(child_stdin, child_stdout) = os.popen2("cmd", mode, bufsize)
==>
p = Popen("cmd", shell=True, bufsize=bufsize,
          stdin=PIPE, stdout=PIPE, close_fds=True)
(child_stdin, child_stdout) = (p.stdin, p.stdout)
(child_stdin,
 child_stdout,
 child_stderr) = os.popen3("cmd", mode, bufsize)
==>
p = Popen("cmd", shell=True, bufsize=bufsize,
          stdin=PIPE, stdout=PIPE, stderr=PIPE, close_fds=True)
(child_stdin,
 child_stdout,
 child_stderr) = (p.stdin, p.stdout, p.stderr)
(child_stdin, child_stdout_and_stderr) = os.popen4("cmd", mode,
                                                   bufsize)
==>
p = Popen("cmd", shell=True, bufsize=bufsize,
          stdin=PIPE, stdout=PIPE, stderr=STDOUT, close_fds=True)
(child_stdin, child_stdout_and_stderr) = (p.stdin, p.stdout)

On Unix, os.popen2, os.popen3 and os.popen4 also accept a sequence as the command to execute, in which case arguments will be passed directly to the program without shell intervention. This usage can be replaced as follows:

(child_stdin, child_stdout) = os.popen2(["/bin/ls", "-l"], mode,
                                        bufsize)
==>
p = Popen(["/bin/ls", "-l"], bufsize=bufsize, stdin=PIPE, stdout=PIPE)
(child_stdin, child_stdout) = (p.stdin, p.stdout)

Return code handling translates as follows:

pipe = os.popen("cmd", 'w')
...
rc = pipe.close()
if rc is not None and rc >> 8:
    print "There were some errors"
==>
process = Popen("cmd", 'w', shell=True, stdin=PIPE)
...
process.stdin.close()
if process.wait() != 0:
    print "There were some errors"

Replacing functions from the :mod:`popen2` module

(child_stdout, child_stdin) = popen2.popen2("somestring", bufsize, mode)
==>
p = Popen(["somestring"], shell=True, bufsize=bufsize,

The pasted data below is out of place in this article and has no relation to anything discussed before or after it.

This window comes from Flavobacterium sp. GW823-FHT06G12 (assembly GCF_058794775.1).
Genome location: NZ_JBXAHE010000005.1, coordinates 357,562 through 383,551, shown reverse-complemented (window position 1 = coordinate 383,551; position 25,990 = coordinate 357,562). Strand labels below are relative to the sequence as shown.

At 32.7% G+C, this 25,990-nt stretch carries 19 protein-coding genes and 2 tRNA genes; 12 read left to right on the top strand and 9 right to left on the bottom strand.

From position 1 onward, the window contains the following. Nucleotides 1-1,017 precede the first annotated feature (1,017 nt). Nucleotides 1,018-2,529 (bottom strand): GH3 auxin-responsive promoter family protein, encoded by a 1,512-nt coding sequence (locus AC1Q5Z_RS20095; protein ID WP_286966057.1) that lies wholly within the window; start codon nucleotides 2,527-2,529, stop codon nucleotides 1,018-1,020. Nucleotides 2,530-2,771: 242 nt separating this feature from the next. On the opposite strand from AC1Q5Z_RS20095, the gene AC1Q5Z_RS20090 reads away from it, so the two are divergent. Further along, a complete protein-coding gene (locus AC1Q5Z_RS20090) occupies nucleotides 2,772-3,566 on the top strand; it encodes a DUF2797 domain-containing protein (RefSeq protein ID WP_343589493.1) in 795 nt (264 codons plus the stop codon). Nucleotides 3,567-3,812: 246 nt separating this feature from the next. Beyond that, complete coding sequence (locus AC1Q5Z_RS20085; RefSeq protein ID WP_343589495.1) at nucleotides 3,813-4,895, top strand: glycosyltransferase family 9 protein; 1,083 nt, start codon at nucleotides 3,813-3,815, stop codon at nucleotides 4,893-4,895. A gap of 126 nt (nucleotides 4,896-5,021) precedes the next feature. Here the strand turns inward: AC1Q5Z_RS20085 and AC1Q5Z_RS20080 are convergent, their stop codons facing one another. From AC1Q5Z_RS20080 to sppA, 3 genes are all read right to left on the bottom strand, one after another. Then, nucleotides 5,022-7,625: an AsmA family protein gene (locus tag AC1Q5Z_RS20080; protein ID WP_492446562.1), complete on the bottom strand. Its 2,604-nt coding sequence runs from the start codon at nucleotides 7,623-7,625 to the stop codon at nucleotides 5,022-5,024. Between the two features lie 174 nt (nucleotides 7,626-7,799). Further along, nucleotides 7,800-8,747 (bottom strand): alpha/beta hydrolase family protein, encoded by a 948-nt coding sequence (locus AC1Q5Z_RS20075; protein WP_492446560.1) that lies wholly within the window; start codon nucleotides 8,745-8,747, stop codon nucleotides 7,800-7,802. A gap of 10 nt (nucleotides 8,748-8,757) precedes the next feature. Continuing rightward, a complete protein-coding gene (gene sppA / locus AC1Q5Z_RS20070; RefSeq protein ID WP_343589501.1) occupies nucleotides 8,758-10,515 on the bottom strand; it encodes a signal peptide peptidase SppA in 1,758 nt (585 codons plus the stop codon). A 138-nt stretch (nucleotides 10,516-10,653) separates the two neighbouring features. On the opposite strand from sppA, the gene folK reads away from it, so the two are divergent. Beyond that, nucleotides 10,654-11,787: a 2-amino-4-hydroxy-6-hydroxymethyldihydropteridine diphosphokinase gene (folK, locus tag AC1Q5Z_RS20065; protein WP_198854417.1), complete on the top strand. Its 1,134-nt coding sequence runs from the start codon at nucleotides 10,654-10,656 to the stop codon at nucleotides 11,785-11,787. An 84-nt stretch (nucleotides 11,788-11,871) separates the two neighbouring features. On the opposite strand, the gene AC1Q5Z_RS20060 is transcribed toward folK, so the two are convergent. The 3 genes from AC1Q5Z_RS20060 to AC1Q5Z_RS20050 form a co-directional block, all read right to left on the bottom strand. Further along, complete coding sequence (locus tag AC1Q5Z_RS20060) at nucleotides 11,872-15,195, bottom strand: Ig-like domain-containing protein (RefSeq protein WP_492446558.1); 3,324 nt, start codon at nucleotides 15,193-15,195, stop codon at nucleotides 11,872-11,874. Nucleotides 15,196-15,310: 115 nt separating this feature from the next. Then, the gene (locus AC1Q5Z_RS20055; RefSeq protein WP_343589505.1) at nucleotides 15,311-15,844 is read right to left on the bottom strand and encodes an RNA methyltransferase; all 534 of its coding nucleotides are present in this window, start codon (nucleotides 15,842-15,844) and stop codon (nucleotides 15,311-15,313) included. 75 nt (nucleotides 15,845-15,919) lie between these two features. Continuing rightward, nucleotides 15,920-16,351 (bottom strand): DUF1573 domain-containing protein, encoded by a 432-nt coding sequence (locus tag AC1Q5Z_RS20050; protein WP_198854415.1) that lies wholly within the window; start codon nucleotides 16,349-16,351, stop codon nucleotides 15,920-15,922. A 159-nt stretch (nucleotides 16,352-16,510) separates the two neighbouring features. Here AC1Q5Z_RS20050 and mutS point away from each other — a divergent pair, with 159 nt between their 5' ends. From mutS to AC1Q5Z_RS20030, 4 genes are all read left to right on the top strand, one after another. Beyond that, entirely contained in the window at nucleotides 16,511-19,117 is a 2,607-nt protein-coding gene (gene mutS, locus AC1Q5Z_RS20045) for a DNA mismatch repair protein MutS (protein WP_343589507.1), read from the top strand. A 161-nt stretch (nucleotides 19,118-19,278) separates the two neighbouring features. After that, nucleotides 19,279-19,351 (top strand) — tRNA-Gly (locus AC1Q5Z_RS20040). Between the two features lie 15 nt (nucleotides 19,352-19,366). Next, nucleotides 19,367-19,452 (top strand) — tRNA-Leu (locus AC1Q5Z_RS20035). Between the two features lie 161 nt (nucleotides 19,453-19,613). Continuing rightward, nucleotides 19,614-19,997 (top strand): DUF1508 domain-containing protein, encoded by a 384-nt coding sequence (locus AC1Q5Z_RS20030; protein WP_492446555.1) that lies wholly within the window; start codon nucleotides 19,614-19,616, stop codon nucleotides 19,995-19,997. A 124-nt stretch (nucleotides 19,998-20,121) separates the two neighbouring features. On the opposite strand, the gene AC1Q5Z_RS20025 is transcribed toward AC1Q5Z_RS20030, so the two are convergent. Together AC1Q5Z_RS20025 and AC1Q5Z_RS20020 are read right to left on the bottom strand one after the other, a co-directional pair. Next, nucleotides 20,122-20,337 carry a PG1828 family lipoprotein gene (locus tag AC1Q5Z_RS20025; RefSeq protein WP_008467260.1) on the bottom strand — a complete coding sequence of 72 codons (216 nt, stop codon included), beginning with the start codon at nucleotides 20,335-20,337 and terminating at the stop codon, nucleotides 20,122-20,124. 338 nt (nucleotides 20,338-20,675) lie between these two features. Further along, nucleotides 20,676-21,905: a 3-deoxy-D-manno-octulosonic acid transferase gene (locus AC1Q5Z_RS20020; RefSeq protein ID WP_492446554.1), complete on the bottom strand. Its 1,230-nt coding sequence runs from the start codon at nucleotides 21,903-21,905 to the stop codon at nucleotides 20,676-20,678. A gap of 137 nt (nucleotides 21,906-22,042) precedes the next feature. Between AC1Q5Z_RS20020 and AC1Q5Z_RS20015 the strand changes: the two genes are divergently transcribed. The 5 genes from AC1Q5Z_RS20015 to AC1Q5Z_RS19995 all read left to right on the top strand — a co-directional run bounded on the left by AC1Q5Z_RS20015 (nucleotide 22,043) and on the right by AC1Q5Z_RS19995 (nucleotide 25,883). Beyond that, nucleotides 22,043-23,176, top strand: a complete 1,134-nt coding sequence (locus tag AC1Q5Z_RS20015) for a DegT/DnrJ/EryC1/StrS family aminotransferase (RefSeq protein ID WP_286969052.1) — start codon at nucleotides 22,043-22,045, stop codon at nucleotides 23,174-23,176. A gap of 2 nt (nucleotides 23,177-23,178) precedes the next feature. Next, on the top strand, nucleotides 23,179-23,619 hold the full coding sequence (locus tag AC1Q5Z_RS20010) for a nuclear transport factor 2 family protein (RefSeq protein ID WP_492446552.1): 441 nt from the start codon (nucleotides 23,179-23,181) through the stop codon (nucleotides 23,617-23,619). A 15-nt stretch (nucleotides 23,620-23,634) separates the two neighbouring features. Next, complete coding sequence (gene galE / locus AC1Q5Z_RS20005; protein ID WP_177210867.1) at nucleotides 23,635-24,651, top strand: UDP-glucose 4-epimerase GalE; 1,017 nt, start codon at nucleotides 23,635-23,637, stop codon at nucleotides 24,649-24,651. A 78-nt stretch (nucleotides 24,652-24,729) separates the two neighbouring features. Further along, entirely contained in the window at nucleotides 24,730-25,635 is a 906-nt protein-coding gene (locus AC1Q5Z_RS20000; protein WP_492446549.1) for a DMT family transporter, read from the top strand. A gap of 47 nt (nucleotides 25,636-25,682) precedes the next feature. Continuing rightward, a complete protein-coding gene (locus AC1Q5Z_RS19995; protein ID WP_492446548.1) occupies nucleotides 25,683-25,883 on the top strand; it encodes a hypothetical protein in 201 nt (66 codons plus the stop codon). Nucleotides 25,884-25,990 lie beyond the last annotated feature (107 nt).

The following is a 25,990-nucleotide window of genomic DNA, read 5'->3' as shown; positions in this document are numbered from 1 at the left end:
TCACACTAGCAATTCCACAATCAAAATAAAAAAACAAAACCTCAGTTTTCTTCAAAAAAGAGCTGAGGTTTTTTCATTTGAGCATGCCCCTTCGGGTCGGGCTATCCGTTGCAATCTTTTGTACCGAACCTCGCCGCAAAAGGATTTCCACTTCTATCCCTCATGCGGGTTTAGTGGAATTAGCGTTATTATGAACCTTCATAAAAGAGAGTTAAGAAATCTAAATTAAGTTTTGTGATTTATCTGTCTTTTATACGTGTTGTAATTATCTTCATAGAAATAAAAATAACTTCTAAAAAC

stdin=PIPE, stdout=PIPE, close_fds=True)
(child_stdout, child_stdin) = (p.stdout, p.stdin)

On Unix, popen2 also accepts a sequence as the command to execute, in which case arguments will be passed directly to the program without shell intervention. This usage can be replaced as follows:

(child_stdout, child_stdin) = popen2.popen2(["mycmd", "myarg"], bufsize,
                                            mode)
==>
p = Popen(["mycmd", "myarg"], bufsize=bufsize,
          stdin=PIPE, stdout=PIPE, close_fds=True)
(child_stdout, child_stdin) = (p.stdout, p.stdin)

:class:`popen2.Popen3` and :class:`popen2.Popen4` basically work as :class:`subprocess.Popen`, except that:

  • :class:`Popen` raises an exception if the execution fails.
  • the capturestderr argument is replaced with the stderr argument.
  • stdin=PIPE and stdout=PIPE must be specified.
  • popen2 closes all file descriptors by default, but you have to specify close_fds=True with :class:`Popen`.

Notes

Converting an argument sequence to a string on Windows

On Windows, an args sequence is converted to a string that can be parsed using the following rules (which correspond to the rules used by the MS C runtime):

  1. Arguments are delimited by white space, which is either a space or a tab.
  2. A string surrounded by double quotation marks is interpreted as a single argument, regardless of white space contained within. A quoted string can be embedded in an argument.
  3. A double quotation mark preceded by a backslash is interpreted as a literal double quotation mark.
  4. Backslashes are interpreted literally, unless they immediately precede a double quotation mark.
  5. If backslashes immediately precede a double quotation mark, every pair of backslashes is interpreted as a literal backslash. If the number of backslashes is odd, the last backslash escapes the next double quotation mark as described in rule 3.